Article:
LONDON—The decision by a London-based mining company to shed 85,000 jobs is the sign of a global industry in crisis, with conglomerates reassessing their huge operations to cope with a drop in demand from Chinese factories for metals and other raw materials.
Anglo American said Tuesday it will shed some 63 percent of its workforce in a radical restructuring meant to cope with tumbling commodity prices. It will streamline its global business from some 55 mines to around 20.
CEO Mark Cutifani said the drop in commodity prices requires “bolder action,” even though the company has delivered on performance and previous business restructuring objectives. He pledged to provide more details later.
The dividend was suspended for the second half of 2015 and 2016. Investors reacted with dismay. The company’s share price fell 11 percent to 327.30 pence.
Mining companies around the world are facing tough times as economic growth slows in China, whose manufacturers’ need for raw materials has driven a years-long boom in mining in countries like Australia and Brazil.
China accounts for as much as 40 percent to 50 percent of global commodity demand, according to consultants PwC. Its economic growth is forecast to drop below 7 percent a year from double digits in recent years—and commodity prices are tracking it lower.
“Mining companies are feeling the wrath of the collapse in commodity prices,” said Gianna Bern, who teaches finance at the University of Notre Dame in Indiana and expects others across the industry to also either cut or suspend their dividends to cope. “Companies are weathering some very tough economic times.”
The price of copper has dropped about 30 percent in the past year; gold 11 percent; iron ore has about halved. Companies have focused on cutting costs and reducing capital spending, but market values have continued to decline among the top 40 companies—losing some $156 billion or 16 percent of their combined market value in 2014, PwC said.
“With few exceptions, the commodity price outlook remains dim, forcing miners to keep up their guard,” PwC said in its report. “As the old saying goes, survival will be of the fittest, and for miners also the leanest.”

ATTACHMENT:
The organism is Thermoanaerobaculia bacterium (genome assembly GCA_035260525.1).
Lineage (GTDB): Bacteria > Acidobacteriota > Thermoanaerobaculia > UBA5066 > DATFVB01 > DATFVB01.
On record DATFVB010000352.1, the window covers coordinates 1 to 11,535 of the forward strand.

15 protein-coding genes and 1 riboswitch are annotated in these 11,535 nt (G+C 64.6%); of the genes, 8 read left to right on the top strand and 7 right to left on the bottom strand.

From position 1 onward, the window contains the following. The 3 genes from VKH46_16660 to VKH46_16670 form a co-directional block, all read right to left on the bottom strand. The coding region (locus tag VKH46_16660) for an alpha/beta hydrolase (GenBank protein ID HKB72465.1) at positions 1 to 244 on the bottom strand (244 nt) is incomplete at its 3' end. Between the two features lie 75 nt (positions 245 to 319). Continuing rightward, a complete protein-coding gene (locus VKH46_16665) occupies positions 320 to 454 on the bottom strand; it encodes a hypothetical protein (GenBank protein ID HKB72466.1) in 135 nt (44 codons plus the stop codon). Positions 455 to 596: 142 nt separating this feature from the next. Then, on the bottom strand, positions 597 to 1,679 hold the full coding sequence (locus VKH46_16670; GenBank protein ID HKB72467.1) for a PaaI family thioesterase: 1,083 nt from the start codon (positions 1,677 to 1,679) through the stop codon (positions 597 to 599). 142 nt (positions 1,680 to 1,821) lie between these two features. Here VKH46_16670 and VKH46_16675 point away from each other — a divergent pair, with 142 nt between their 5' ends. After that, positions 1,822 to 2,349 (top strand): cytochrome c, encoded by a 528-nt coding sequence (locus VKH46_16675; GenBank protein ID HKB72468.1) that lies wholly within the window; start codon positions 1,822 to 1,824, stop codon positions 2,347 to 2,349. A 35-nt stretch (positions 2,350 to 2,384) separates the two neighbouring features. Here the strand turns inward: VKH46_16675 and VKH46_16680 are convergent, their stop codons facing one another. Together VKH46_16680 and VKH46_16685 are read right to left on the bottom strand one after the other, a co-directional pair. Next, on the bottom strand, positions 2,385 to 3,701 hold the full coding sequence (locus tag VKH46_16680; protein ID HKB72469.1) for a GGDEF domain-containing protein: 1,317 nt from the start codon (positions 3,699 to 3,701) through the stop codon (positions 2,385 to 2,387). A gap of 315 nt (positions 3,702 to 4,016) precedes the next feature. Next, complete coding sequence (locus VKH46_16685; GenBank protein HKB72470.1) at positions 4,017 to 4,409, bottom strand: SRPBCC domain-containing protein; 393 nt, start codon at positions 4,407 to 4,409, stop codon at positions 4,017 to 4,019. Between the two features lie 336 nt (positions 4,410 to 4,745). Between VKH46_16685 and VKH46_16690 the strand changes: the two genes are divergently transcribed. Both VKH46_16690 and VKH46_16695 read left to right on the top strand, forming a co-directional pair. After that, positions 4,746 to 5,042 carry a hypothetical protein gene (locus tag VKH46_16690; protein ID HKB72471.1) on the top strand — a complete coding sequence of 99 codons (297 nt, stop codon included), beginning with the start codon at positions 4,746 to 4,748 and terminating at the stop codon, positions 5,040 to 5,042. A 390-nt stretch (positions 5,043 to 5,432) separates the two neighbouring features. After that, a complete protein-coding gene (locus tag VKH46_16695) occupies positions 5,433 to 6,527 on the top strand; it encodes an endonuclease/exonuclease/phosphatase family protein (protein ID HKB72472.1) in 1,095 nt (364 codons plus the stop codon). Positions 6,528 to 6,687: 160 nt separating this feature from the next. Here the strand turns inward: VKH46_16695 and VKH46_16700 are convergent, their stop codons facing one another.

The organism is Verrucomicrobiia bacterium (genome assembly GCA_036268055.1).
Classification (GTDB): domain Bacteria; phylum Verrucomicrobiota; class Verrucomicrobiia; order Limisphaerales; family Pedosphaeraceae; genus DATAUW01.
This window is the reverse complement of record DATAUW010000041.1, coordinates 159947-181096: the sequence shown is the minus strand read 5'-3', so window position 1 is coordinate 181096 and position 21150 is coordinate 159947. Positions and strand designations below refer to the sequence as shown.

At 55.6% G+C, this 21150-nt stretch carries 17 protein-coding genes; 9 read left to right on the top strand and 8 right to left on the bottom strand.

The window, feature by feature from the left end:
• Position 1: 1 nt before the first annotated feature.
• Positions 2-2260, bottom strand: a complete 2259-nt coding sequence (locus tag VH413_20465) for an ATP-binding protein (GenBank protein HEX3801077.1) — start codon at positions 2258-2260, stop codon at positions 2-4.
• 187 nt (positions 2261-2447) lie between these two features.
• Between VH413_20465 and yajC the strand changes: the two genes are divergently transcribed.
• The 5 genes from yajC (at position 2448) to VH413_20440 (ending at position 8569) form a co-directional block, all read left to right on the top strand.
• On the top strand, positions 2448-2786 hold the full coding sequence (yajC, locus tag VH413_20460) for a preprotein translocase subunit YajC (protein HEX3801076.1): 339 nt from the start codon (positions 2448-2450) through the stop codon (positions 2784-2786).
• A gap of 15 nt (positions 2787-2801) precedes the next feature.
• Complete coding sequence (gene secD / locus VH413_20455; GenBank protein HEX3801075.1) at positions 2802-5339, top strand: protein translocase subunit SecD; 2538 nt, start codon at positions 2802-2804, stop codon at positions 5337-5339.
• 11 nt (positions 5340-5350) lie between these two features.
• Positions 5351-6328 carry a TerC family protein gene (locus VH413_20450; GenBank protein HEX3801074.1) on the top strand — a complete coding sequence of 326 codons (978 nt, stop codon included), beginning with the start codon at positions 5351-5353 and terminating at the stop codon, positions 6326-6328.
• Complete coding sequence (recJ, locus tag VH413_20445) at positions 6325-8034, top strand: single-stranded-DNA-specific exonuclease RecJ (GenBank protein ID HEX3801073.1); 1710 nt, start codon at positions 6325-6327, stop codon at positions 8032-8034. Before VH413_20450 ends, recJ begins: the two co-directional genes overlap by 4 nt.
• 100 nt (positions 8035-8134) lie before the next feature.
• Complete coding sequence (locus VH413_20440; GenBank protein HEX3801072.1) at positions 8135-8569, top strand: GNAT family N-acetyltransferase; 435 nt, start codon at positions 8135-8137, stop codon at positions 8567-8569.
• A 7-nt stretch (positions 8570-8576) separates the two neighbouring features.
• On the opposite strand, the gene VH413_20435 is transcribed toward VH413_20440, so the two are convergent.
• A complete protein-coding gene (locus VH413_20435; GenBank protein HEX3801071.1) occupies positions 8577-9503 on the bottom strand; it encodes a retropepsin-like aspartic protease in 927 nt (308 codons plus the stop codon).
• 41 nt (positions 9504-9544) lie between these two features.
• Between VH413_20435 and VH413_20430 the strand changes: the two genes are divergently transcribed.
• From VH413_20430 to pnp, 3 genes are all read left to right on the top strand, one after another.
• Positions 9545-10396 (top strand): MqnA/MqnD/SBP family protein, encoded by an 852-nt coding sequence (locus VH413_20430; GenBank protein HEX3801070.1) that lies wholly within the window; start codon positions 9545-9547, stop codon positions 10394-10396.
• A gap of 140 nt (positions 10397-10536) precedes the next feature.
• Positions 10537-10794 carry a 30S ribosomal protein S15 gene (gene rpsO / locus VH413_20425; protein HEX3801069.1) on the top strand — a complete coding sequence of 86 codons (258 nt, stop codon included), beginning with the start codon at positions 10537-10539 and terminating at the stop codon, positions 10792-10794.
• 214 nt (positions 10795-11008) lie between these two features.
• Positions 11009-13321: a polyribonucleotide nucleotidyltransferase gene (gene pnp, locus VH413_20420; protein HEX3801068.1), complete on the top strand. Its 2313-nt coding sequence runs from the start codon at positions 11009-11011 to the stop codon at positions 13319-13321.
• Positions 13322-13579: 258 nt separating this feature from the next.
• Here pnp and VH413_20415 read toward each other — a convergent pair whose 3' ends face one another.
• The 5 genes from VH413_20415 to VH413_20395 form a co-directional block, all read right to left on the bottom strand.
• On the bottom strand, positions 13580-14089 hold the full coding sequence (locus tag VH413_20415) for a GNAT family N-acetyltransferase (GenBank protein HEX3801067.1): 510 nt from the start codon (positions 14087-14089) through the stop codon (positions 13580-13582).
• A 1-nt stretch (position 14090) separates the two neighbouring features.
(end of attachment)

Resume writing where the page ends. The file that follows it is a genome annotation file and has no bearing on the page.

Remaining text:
Just as first there was a big boom in commodities, now there’s an equally big bust, said Julian Jessop, the chief global economist at Capital Economics.
“I think the pendulum has swung too far to pessimism but as long as you have pessimism, you’re going to get these big cuts.”
Anglo American is not alone. Shares in Glencore slid about 30 percent in one day in September amid concerns over its ability to service sky-high debts at a time of low market prices. Glencore shares have since stabilized as the company announced the sale of several mines, but they were down another 9 percent on Tuesday. Rival BHP Billiton fell 6 percent and Antofagasta 5 percent.
But Anglo American is different from others in that two commodities in its portfolio—diamonds and platinum—are labor intensive to extract, said Kieron Hodgson, a mining analyst at Panmure Gordon & Co. The company said it provides some 40 percent of the world’s newly mined platinum from South Africa and Zimbabwe. De Beers and its partners produce a third of the world’s diamonds by value, employing more than 20,000 people around the world.
As Anglo American moves to rationalize its business, it will reduce its assets by 60 percent. It will consolidate from six to three businesses. The company will also move its London office to “co-locate” with DeBeers, its majority-owned diamonds business by 2017.
Some $3.7 billion of cost and productivity improvements are underway and set to be completed by 2017.
Cutifani also confirmed Anglo will sell the phosphates and niobium businesses during 2016.
“We will set out the detail of the future portfolio in February, with the aim of delivering a resilient Anglo American and a step change in the transformation of the company,” he said.
Some analysts wonder if it will be enough.
“It’s underwhelming as a package,” Hodgson said. “The business needs to reappraise itself in a manner that gives it a future.”
Hodgson said that if commodity prices recover, Anglo is likely to achieve its targets. But if commodity prices drop again, the company risks having to raise cash from investors through a share issue, he said.